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Background

It is well known that if we take a container separated into two volumes $V_1$ and $V_2$ by an insulating membrane and containing some moles $n_1$ and $n_2$ of the same gas at the same temperature $T$ and pressure $P$, then removing the membrane doesn't produce any change in entropy. Intuitively we can explain this by taking into account the fact that the particles are not distinguishable, so putting the membrane back is a reversible process, while classically we would have an increase of entropy (Gibbs paradox).

Question

I am trying to understand what happens if we have the same situation with identical gases but they are in two different states now, namely $n_1 \neq n_2$, $ P_1 \neq P_2$ and $T_1 \neq T_2$. What would be the change in entropy when removing the membrane?

My attempt

My attempt would be to compute the classical change in entropy using the formula

$$ \Delta S_{tot} = \Delta S_A + \Delta S_B = nR\log\Big(\frac{V_f}{V_i}\Big) + nc_v\log\Big(\frac{T_f}{T_i}\Big) $$

for both gases and then subtract the error made by not taking into account that the particles are not distinguishable: for this, I would take the final state and imagine to insert a membrane, then compute the entropy when mixing back the two gases just by using the classical (wrong) reasoning with distinguishable particles and subtract this amount.

Are there any flaws in my reasoning? Would this work? Thanks!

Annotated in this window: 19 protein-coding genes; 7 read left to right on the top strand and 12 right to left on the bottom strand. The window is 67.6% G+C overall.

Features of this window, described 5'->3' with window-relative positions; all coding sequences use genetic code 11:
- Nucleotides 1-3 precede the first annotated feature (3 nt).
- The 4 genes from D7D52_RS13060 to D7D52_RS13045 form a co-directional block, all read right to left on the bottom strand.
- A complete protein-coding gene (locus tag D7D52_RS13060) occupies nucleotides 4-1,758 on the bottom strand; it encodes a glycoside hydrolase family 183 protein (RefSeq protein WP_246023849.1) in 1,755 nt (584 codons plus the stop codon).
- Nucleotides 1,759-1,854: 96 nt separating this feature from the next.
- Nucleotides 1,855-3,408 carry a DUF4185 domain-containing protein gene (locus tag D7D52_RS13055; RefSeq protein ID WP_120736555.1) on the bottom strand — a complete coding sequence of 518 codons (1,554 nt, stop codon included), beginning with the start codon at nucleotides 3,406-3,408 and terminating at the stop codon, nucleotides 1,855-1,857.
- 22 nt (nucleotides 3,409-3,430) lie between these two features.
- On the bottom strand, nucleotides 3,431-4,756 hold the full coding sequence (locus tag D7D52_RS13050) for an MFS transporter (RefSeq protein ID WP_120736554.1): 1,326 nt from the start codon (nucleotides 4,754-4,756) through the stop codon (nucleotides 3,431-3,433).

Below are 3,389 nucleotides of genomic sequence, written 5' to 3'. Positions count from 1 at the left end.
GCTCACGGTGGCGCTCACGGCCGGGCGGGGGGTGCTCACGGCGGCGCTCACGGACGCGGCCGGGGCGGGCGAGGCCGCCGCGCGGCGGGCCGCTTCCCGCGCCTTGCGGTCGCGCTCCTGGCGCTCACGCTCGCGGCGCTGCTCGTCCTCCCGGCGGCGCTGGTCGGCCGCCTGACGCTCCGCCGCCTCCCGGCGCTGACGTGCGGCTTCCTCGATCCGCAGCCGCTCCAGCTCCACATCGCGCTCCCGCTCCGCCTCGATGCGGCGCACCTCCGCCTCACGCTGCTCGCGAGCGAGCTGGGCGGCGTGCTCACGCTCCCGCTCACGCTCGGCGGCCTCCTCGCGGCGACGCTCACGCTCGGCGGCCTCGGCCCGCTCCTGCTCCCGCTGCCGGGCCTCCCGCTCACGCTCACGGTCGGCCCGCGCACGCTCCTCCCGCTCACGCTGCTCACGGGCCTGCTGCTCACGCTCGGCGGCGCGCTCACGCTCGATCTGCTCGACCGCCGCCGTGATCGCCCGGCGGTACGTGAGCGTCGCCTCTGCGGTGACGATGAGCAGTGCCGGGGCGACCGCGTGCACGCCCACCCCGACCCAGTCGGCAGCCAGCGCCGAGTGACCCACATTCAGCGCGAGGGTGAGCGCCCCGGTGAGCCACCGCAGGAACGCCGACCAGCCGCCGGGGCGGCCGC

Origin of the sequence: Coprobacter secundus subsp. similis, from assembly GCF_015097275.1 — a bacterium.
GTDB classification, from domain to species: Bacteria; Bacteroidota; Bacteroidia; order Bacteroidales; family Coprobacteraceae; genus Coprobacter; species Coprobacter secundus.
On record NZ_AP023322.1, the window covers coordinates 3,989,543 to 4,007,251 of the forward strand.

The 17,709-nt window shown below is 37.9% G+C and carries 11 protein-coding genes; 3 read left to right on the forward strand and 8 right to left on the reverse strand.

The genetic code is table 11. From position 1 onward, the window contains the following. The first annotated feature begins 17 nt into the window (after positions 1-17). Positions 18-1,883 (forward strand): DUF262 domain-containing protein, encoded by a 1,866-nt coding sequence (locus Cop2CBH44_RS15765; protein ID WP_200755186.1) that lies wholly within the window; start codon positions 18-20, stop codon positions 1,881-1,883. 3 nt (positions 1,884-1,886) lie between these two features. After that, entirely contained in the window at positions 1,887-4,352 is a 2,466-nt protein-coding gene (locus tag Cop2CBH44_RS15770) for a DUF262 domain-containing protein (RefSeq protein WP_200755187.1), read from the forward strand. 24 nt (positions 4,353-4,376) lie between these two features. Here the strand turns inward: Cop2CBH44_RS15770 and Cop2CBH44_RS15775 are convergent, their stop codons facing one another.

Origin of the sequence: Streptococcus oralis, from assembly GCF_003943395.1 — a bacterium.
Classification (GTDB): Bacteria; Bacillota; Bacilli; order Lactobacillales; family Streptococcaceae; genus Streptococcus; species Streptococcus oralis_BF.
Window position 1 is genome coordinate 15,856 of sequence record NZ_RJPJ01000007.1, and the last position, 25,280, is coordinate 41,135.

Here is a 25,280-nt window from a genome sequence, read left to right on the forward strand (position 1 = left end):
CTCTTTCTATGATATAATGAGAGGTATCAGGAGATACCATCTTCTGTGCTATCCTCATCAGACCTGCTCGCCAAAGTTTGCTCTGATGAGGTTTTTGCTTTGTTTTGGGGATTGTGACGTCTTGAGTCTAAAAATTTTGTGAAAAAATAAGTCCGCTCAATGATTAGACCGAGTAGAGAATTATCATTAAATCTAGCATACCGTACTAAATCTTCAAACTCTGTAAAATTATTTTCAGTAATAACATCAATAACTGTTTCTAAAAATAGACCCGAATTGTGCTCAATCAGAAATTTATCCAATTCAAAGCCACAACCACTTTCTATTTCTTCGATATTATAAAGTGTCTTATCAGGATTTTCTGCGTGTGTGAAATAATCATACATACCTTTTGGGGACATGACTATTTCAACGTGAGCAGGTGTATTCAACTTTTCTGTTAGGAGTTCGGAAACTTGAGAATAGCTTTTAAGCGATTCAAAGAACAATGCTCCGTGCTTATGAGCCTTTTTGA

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2 Answers 2

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Yes, it works without any problems. I’ll just add that you can do it all in one go by modifying the expression of your entropy: $$ S =nc_v\ln(T/T_0)+nR\ln\left(\frac{V/n}{ V_0/n_0}\right)+ns_0 $$ with a reference state being marked $0$. The initial entropy is the sum of the entropies of the two systems with $n_1,n_2$ and the final is with $n$. It is mathematically equivalent but you don’t need to single out the entropy variation due to mixing.

This new form of entropy is generally preferable as it is extensive and solves Gibb’s paradox. It isn’t incompatible with your expression, because yours was derived assuming a fixed $n$, so it is defined up to an additive function of $n$. Furthermore, you can derive this new formula from statistical mechanics, and is more closely related to what chemists use in real life. Hope this helps and tell me if you find some mistakes.

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  • $\begingroup$ thank you very much! $\endgroup$
    – Andrea
    Apr 26 at 17:15
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I would do this entirely differently. First I would calculate the final temperature and the final pressure. Then, I would calculate the entropy change from $$\Delta S=n_1[C_p\ln{(T_f/T_1)}-R\ln{(P_f/P_1)}]+n_2[C_p\ln{(T_f/T_2)}-R\ln{(P_f/P_2)}]$$This seems much simpler to me.

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